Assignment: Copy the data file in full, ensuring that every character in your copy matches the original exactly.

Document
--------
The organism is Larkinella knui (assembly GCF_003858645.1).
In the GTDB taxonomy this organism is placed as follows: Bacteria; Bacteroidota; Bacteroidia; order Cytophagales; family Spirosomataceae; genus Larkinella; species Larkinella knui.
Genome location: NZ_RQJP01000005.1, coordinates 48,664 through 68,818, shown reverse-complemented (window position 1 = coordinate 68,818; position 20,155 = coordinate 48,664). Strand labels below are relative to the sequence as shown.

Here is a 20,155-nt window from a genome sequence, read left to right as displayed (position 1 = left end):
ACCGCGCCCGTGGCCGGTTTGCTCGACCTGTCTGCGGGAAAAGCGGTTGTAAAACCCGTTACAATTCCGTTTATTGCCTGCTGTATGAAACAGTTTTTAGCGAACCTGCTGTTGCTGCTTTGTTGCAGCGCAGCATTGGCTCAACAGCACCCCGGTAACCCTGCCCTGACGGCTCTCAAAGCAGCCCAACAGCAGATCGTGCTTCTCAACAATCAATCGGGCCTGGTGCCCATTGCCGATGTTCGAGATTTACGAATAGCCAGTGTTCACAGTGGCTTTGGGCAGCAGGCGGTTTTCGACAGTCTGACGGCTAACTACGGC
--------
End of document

The organism is Larkinella knui (assembly GCF_003858645.1).
In the GTDB taxonomy this organism is placed as follows: Bacteria; Bacteroidota; Bacteroidia; order Cytophagales; family Spirosomataceae; genus Larkinella; species Larkinella knui.
Genome location: NZ_RQJP01000005.1, coordinates 48,664 through 68,818, shown reverse-complemented (window position 1 = coordinate 68,818; position 20,155 = coordinate 48,664). Strand labels below are relative to the sequence as shown.

Here is a 20,155-nt window from a genome sequence, read left to right as displayed (position 1 = left end):
ACCGCGCCCGTGGCCGGTTTGCTCGACCTGTCTGCGGGAAAAGCGGTTGTAAAACCCGTTACAATTCCGTTTATTGCCTGCTGTATGAAACAGTTTTTAGCGAACCTGCTGTTGCTGCTTTGTTGCAGCGCAGCATTGGCTCAACAGCACCCCGGTAACCCTGCCCTGACGGCTCTCAAAGCAGCCCAACAGCAGATCGTGCTTCTCAACAATCAATCGGGCCTGGTGCCCATTGCCGATGTTCGAGATTTACGAATAGCCAGTGTTCACAGTGGCTTTGGGCAGCAGGCGGTTTTCGACAGTCTGACGGCTAACTACGGC